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Palm to Apple: We'll "vigorously" defend our IP, too

Facing a potential legal showdown with Apple over its new multi-touch Pre handset, Palm this week vowed to fight back tooth and nail.

During Apple's fiscal first quarter earnings call Wednesday a Wall Street analyst probed company executives on how they planned to maintain their lead in the smartphone sector. 

Acting chief executive Tim Cook quickly replied by saying it's difficult to judge products that haven't entered the market yet, while the iPhone has sold more than 17 million units. He added that Apple is confident with where it is competitively, adding, "As long as [competitors] don't rip off our [intellectual property], and if they do, we'll go after anybody that does."

Asked if he was referring his comments to Palm, Cook's said:

I'm not talking about any specific company.  I'm just making a general statement.  We think competition is good, it makes us better.  But we will not stand to have our IP ripped off.  We'll use whatever weapons we have at our disposal.  I don't know that I can be more clear than that.

The Pre made its debut at this month's Consumer Electronics Show in Las Vegas with a multi-touch interface that lets users pinch their fingers together and spread them apart on the screen to navigate websites.  It appears Apple has targeted that aspect of Palm's yet-unreleased Pre, which has a slide-out keyboard and a new operating system called webOS.

"Apple was not the first to do multi-touch," Palm spokeswoman Lynn Fox told Reuters.  She argued that multi-touch has been around for more than 20 years.

"Palm has been building its own intellectual property portfolio for 15 years, and we will defend it vigorously, if necessary," she added.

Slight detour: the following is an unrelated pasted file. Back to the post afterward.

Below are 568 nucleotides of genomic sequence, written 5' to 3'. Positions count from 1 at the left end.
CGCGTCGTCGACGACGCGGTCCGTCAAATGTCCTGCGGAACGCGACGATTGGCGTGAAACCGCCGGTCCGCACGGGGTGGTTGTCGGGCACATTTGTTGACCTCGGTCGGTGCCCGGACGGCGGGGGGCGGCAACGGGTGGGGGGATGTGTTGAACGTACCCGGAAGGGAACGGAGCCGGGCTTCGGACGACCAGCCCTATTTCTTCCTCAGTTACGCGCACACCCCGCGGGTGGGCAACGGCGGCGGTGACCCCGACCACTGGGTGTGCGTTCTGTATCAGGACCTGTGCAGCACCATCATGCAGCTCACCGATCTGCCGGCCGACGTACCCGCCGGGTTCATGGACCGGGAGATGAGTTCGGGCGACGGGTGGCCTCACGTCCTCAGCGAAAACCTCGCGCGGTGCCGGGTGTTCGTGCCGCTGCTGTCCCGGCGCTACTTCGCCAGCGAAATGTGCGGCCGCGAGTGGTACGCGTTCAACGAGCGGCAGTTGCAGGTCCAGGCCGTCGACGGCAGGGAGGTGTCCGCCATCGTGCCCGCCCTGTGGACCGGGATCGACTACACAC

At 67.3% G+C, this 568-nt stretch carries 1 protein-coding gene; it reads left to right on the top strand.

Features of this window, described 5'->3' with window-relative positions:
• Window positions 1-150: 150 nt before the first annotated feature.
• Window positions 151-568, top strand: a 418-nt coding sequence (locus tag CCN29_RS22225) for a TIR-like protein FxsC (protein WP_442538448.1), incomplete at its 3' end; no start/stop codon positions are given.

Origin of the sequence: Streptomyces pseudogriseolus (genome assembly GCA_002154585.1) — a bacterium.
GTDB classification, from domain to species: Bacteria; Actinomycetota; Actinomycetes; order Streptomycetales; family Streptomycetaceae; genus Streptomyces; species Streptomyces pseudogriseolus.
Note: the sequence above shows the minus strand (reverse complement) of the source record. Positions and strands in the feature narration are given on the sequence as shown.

In separate comments to All Things Digital, she said: "We have long been recognized for our fundamental patents in the mobile space.  If faced with legal action, we are confident that we have the tools necessary to defend ourselves."


Many analysts believe the Pre must succeed in order for Palm to survive.  The company now has former Apple employees in key positions, including Jon Rubinstein, once the head of hardware engineering for the Cupertino-based iPhone maker.  

Rubinstein helped lead the creation of the iPod and development of the iMac at Apple, and most likely had some knowledge of the iPhone.  Palm's Director of Software Chris McKillop also worked on the iPhone and iPod development teams.

While those two are the most recognizable, they're not the only Palm employees to cross over.  Those connections may play a major role in any potential legal battle between the two companies.

Following Cook's comments on Wednesday, shares of Palm dipped 3.4 percent to $7.57. Analysts pointed to Cook's comments as a likely cause.

If Apple elects to take legal action, it could happen soon.  The Pre is expected to hit the market sometime in the first half of this year.